․ Now, special rules apply if the defendants as to any Jelmoli check they received had actual knowledge of the fiduciary status of Potts. If the defendants had actual knowledge of the fiduciary status of Potts, they had notice of his breach of that fiduciary duty and notice of Jelmoli's claim to that check if they, one, took the check in payment of or as security for a debt known by the defendants to be the personal debt of Potts; or, two, took that check in a transaction known by the defendants to be for the personal benefits of Potts; or, three, deposited the check to an account other than an account of Jelmoli or an account of Potts as fiduciary of Jelmoli.
On appeal, Raymond James argues that (contrary to the instructions just quoted) the “special rules” of section 3-307 are the exclusive way of establishing notice where the claim rests upon breach of fiduciary duty. Jelmoli urges (and the district court agreed) that section 3-307 is merely one way (and not the only way) to defeat holder in due course status in the breach of fiduciary duty context. Section 3-307 is by its terms available to block holder in due course status where the taker has knowledge of the beneficiary's fiduciary status. According to Jelmoli, even if section 3-307 is unavailable, a “reason to know” of the competing claim (otherwise proved) will suffice to defeat holder in due course status even if actual knowledge does not exist.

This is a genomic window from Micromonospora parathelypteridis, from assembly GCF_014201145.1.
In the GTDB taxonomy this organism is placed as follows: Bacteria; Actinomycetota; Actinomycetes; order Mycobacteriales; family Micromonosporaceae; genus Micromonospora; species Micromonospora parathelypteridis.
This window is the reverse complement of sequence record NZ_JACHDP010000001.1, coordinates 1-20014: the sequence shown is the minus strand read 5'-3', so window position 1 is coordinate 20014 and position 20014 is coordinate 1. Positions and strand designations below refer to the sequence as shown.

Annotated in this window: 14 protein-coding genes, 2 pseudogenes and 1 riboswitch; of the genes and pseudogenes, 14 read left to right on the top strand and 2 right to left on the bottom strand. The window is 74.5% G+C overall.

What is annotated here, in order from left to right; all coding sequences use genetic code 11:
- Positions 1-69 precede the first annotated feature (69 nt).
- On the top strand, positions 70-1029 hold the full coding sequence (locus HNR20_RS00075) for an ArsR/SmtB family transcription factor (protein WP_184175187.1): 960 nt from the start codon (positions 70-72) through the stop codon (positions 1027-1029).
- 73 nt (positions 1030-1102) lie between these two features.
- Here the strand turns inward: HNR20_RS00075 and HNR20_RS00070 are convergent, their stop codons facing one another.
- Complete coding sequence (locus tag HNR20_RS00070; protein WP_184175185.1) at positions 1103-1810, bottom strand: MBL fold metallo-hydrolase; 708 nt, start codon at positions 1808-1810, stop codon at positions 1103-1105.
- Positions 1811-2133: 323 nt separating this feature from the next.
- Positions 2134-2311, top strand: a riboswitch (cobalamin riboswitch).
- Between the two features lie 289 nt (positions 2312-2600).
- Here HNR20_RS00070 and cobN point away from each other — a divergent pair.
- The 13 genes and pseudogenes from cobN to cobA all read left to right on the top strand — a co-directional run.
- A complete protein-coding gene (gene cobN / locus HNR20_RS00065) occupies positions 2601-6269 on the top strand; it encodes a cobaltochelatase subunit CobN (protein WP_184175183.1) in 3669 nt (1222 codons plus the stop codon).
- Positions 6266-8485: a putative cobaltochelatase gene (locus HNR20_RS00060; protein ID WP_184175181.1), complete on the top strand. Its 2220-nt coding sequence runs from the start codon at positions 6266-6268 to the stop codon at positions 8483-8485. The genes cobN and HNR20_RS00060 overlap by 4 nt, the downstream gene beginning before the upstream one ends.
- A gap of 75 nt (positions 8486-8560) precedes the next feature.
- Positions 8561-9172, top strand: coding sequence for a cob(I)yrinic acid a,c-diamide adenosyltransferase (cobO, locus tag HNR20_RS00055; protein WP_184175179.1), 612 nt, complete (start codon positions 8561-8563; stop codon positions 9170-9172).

On bare language alone, Jelmoli may have an edge because section 3-302 permits “notice” to defeat holder in due course status; and section 3-307, while it imputes notice (under specified conditions) based on knowledge of fiduciary status, does not say expressly that this is the only way that notice of a claim can be established. But the statute alone is far from clear and the commentary to section 3-307 appears to address this very question and squarely to support Raymond James:
This section states rules for determining when a person who has taken an instrument from a fiduciary has notice of a breach of fiduciary duty․ Section 3-307 is intended to clarify the law by stating rules that comprehensively cover the issue of when the taker of an instrument has notice of a breach of a fiduciary duty and thus notice of a claim to the instrument or its proceeds.